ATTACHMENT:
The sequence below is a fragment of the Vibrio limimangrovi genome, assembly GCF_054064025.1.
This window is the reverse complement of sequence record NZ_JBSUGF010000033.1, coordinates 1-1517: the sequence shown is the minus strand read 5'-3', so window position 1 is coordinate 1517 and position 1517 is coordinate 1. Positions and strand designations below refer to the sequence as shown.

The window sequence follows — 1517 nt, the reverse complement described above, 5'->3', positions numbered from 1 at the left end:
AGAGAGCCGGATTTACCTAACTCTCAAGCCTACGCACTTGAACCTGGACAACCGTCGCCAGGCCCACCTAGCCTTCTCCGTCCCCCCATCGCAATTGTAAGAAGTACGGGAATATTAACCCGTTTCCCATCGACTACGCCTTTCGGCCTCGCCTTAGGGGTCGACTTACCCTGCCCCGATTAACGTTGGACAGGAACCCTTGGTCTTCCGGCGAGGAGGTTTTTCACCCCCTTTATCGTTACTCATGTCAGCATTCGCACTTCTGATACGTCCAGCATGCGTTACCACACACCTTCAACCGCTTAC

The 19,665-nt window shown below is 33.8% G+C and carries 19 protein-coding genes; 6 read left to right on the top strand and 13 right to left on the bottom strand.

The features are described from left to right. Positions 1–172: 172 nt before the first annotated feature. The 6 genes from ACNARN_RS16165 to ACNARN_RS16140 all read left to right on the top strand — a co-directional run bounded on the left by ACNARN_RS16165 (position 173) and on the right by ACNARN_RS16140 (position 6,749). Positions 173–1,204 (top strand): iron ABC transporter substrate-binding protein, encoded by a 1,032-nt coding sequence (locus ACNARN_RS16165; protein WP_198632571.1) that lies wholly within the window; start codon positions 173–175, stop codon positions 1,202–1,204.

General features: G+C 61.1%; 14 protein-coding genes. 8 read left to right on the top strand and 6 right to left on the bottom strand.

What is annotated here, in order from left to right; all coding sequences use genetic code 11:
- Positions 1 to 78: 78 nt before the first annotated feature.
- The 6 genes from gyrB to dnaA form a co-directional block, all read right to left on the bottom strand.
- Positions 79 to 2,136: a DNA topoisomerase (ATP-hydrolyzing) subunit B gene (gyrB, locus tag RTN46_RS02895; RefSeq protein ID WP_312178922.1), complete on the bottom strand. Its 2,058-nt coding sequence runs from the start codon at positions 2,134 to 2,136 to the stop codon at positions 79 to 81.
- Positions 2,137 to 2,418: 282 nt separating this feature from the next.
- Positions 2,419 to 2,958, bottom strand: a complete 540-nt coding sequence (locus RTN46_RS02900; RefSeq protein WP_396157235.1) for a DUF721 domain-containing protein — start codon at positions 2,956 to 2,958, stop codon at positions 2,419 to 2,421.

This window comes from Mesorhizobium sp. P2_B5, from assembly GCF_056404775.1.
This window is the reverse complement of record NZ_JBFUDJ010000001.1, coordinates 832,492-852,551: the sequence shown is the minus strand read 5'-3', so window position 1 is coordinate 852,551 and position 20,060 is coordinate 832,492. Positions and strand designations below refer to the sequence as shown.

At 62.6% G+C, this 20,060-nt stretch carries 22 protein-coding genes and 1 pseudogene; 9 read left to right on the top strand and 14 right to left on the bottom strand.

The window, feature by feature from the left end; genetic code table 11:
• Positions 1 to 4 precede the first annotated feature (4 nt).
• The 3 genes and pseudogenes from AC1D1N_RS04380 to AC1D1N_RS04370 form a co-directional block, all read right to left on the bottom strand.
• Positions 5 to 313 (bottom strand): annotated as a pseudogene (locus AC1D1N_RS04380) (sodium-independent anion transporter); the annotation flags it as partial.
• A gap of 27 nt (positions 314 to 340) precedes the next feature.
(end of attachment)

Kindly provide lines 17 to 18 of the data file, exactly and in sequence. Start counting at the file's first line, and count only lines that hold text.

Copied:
The window, feature by feature from the left end; genetic code table 11:
• Positions 1 to 4 precede the first annotated feature (4 nt).